How do principals conceptualize success: are their actions consistent with their definitions?

UNCG Author/Contributor (non-UNCG co-authors, if there are any, appear on document)
Brian J. Patience (Creator)
The University of North Carolina at Greensboro (UNCG )
Web Site:
Ulrich Reitzug

Abstract: My research study explored how principals allocated their time, their perceptions of success, and whether their actions were consistent with their definition of success. Findings revealed participants spent time performing three primary behaviors including communicating with school stakeholders, completing managerial practices, and serving as instructional leaders. Additionally, participants conceptualized success as more than performance on state accountability assessments including components such as academic and behavioral growth, appreciation for education and lifelong learning, the belief in future school and societal success, maturing higher-level thinking skills, and an individualized view of success specific to children. Finally, the significant majority of principals carried out actions that were consistent with their opinions of success. Conversely, the participants who did not perform a majority of practices associated with their perceptions of success were influenced by moderating factors, which emphasized the relationship between contextual and individual characteristics and principals' time allotment.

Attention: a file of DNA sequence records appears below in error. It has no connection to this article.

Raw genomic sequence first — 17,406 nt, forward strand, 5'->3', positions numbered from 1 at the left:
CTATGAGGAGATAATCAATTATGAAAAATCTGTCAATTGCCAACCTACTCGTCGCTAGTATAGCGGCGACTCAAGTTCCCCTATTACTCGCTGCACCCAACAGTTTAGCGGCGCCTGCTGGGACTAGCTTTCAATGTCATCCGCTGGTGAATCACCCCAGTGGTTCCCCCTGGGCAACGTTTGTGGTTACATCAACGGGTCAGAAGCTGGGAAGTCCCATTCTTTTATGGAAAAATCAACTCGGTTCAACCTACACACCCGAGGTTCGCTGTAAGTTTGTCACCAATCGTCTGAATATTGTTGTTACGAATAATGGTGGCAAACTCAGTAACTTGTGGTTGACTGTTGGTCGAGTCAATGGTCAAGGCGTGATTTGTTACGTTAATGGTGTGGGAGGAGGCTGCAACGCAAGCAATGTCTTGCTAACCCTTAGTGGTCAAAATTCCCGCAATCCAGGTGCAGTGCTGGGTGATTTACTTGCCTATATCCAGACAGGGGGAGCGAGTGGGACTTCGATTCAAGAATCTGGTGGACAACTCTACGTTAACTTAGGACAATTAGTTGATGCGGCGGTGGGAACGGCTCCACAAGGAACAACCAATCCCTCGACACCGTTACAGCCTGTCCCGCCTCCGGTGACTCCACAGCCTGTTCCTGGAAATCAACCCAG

Additional Information

Language: English
Date: 2012
Consistent, Principals, Students, Success, Time
School principals $z United States $v Case studies
Educational leadership $z United States $v Case studies
Success $z United States $x Psychological aspects
Success $z United States $x Evaluation

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